6. Black is beautiful. There’s the deep, auburn shaded black, the blue black, the black with tiny white highlights here and there, the sleek black, the fluffy black, the black with bunny-soft fur, the black with yellow eyes, the black with green eyes, the black with grey eyes. Well, you get the picture. Black is not just black; there are as many different kinds of black cats as there are cats!
5. Bad Luck, Schmuck! When you love a black cat, luck is on your side!
A black cat crossing your path signifies that the animal is going somewhere.
– Groucho Marx
4. Black cats have more fun. You only thought blondes had more fun. Black cats are fun-loving, playful, full of spark and energy. They try harder to make up for the image they somehow got as dull and dreary. They’re like the sun streaming in a window on a rainy day; like the circus coming to town; they’re just plain fantastic.
3. Black cats are loving. Look, they know their reputation–scary. They’ve seen the illustrations–skinny cats with nasty long teeth. And they’re nothing like that. They go overboard to be as affectionate and loving as any fluffy white, pink-nosed bunny kitty could be, and you get all the other benefits too.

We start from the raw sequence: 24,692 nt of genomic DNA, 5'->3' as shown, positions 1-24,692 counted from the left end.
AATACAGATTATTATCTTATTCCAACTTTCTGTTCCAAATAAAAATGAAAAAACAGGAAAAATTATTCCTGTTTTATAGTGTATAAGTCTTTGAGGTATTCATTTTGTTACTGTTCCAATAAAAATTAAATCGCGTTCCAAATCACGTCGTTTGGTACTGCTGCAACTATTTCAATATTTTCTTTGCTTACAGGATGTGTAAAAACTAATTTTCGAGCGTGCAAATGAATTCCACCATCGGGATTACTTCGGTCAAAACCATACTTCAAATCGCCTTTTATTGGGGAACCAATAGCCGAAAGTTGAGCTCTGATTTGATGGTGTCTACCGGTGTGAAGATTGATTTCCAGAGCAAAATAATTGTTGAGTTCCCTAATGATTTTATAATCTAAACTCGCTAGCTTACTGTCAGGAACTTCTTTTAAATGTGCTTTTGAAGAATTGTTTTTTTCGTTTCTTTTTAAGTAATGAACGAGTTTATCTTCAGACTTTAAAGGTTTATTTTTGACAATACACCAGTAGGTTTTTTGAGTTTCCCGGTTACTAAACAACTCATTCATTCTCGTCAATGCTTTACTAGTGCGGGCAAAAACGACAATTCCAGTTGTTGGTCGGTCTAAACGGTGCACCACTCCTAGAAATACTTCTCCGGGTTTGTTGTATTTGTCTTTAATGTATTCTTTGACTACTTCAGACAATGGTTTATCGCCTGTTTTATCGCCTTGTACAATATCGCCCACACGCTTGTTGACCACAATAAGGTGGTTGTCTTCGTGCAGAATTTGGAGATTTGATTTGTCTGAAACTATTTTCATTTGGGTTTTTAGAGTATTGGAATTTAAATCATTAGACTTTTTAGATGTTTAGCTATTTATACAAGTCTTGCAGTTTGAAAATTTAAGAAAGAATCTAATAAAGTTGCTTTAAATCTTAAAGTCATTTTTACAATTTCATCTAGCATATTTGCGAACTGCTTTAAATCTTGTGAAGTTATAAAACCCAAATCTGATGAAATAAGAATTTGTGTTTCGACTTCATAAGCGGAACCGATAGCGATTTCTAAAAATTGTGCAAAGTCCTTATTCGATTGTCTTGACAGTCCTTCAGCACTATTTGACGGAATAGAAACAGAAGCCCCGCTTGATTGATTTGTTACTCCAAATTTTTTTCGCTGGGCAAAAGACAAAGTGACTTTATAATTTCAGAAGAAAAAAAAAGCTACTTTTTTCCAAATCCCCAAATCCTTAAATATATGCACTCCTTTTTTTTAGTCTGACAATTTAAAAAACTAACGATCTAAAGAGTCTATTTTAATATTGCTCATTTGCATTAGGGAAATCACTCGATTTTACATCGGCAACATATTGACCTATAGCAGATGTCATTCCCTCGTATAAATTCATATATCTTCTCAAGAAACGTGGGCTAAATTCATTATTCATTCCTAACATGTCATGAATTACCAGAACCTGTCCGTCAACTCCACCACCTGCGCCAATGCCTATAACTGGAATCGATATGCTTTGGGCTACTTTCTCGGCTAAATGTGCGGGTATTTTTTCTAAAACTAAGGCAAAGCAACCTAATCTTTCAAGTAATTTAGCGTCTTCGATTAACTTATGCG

2. Love knows no color! Your cat doesn’t care what color YOUR hair is!
And the # 1 reason to adopt a black cat is that Black Cats are the least likely to get adopted.
Do you need even more reasons. Okay here you go.
Black cats have a stronger immune system because their lineage has not been diluted by other breeds.
People of Scotland consider the black cat as a sign of prosperity.
If you live in the United Kingdom or Japan, black cats crossing your path will make you smile and think that good fortune is on its way.
Latvian farmers who find black kitties near their grain bins dance with joy and look forward to an abundant harvest.
In China, the older, uglier and blacker a cat is the luckier it is for those who have it.
In Britain a black cat is considered a symbol of good luck,King Charles l of England owned a black cat. He treasured the cat so much he had his guards watch over it 24 hours a day. The day after the cat died from an illness, the King was arrested.
More Black Cat Info from Catster ( http://www.catster.com/black-cats/ )
Why Black Cats Sometimes Get a Bad Rap
Ever altered your course so that a black cat will not cross your path? If you have, you’re in a minority. In many world cultures, the black cat is revered as a good omen or good luck charm, not a portent of evil.
Black Cats: A Brief History